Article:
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A lively production of Pride and Prejudice graces the Cleveland Play House stage 

Despite 19th-century novelist Jane Austen’s small lifetime output, her proper literary stylings continue to fascinate. And there’s now a lively production of Pride and Prejudice, Austen’s witty take on love, class-consciousness, and the fragility of female reputation, at the Cleveland Play House.

In this brisk adaptation by James Maxwell, as revised by Alan Stanford, the hate-love match between Elizabeth and Darcy flashes with sexual tension. As each slowly overcomes prejudicial feelings about the other, they find themselves drawn together, much to the surprise of family and friends.

Of course, lots of the frivolity comes from the Bennet clan, which features four more sisters, ranging from the dour Mary (Cassandra Bissell) to the flighty Lydia (a girlishly obnoxious Roni Geva). Overseeing this tidal wave of estrogen is Dad, played with exquisitely timed sarcastic precision by Bill McGough. Even though frustrated by the silliness of his progeny, McGough shows the man's real warmth and paternal care.

His counterpart, the preternaturally hysterical Mrs. Bennet, is given a broad and at times distracting turn by Judith Day. Although she cadges a number of laughs with her histrionics, her screaming fits wear thin by the third act and the third hour.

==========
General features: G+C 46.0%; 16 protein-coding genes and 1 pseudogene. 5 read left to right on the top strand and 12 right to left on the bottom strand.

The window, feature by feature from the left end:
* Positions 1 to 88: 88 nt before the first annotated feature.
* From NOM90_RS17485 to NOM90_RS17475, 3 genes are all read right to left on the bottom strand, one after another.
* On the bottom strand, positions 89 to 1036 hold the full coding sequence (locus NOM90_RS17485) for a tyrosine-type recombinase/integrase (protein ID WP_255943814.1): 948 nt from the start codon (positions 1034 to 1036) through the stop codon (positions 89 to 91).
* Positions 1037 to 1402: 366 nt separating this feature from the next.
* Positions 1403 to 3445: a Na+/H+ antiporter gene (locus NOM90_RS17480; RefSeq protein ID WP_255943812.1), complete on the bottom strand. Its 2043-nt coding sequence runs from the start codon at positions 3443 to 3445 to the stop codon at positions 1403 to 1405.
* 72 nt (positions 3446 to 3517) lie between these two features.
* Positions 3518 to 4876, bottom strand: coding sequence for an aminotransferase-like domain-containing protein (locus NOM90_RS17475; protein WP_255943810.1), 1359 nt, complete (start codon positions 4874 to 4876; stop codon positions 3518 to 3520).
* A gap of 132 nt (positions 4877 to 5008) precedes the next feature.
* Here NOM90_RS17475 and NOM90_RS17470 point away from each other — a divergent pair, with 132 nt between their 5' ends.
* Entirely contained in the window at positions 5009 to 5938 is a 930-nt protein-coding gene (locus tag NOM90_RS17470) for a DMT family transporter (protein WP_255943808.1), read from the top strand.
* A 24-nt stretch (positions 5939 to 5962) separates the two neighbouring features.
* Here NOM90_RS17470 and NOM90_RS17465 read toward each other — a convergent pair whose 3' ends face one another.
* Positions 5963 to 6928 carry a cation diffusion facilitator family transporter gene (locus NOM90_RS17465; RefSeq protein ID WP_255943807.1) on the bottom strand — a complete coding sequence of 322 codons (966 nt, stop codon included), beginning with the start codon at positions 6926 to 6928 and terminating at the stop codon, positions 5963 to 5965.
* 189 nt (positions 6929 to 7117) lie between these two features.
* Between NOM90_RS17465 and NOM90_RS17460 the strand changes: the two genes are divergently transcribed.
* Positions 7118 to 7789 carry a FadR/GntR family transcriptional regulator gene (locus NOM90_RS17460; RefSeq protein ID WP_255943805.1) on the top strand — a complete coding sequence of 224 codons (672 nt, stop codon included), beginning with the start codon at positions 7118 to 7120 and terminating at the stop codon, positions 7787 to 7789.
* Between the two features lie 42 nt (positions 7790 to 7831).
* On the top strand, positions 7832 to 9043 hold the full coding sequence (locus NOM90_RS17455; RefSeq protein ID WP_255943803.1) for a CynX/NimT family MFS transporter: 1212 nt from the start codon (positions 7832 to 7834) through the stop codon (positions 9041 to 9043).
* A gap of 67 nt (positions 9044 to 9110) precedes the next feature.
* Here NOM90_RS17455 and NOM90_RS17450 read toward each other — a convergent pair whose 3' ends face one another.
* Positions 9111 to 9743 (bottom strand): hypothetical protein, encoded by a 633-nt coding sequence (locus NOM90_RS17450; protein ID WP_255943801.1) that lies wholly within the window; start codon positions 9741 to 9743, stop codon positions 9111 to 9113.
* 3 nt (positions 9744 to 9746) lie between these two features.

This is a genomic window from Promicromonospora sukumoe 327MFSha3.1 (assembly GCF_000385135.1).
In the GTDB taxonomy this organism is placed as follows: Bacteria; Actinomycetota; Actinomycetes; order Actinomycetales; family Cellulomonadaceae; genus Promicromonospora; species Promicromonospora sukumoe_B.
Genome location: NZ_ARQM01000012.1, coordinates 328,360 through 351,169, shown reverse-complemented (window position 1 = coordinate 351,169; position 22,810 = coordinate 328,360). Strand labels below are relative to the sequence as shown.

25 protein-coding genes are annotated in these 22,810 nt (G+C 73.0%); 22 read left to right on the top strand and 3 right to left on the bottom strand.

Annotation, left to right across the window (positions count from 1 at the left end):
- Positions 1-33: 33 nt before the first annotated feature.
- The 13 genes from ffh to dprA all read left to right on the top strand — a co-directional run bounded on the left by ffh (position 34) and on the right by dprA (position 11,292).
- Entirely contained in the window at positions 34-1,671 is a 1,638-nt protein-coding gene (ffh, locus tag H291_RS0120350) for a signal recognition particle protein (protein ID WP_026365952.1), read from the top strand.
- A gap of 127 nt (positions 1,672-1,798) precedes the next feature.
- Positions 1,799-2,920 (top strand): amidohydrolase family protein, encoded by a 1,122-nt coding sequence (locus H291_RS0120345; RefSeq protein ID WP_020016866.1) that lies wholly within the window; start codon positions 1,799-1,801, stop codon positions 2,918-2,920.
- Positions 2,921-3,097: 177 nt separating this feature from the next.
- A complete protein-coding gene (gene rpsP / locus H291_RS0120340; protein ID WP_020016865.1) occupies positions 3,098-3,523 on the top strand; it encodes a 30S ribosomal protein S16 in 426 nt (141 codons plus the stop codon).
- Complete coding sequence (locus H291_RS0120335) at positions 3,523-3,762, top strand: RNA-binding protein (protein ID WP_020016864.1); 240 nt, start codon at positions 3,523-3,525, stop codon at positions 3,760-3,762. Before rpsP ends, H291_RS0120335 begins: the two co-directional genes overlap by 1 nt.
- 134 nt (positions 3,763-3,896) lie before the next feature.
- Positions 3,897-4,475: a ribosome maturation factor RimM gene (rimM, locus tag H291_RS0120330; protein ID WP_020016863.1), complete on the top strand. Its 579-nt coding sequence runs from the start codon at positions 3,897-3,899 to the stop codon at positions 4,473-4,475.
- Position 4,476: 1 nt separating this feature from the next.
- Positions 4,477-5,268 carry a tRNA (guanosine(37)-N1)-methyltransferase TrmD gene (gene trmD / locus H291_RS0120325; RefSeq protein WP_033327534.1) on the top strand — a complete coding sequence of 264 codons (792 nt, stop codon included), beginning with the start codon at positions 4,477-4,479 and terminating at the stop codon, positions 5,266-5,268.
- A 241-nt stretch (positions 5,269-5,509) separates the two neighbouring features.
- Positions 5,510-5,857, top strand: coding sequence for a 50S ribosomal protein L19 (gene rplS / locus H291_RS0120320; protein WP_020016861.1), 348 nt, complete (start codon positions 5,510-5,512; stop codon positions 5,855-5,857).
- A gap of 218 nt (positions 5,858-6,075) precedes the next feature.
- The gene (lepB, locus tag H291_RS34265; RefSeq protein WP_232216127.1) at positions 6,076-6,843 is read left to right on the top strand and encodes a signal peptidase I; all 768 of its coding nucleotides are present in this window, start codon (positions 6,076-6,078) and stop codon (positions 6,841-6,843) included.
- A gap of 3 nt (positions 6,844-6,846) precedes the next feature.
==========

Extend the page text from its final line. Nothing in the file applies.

As the central couple, Chaon Cross and Jason Bradley make an ideal Lizzy-Darcy pairing. Cross has just the right balance of pre-feminist gumption and incisive humor, handling her double role as Elizabeth, who is both narrator and character, seamlessly. Bradley is stiff-backed and haughty as Darcy, until he sees past the Bennet family's relatively low social status and discovers his soul mate.

Helping frame the production is a dazzlingly effective set design by Robert Koharchik, with a large turntable rotating scenes into place. A massive mahogany proscenium, surrounding painterly visuals of the English countryside, creates a stately atmosphere without ever becoming stuffy.

Above all, naturally, are Austen's incisive characters — people caught in the wrenching social machinery of an upper-crust England, where a woman without a husband was essentially considered a waste of flesh. Although times have changed, the emotions still resonate, and this Play House production makes it all a rich feast.

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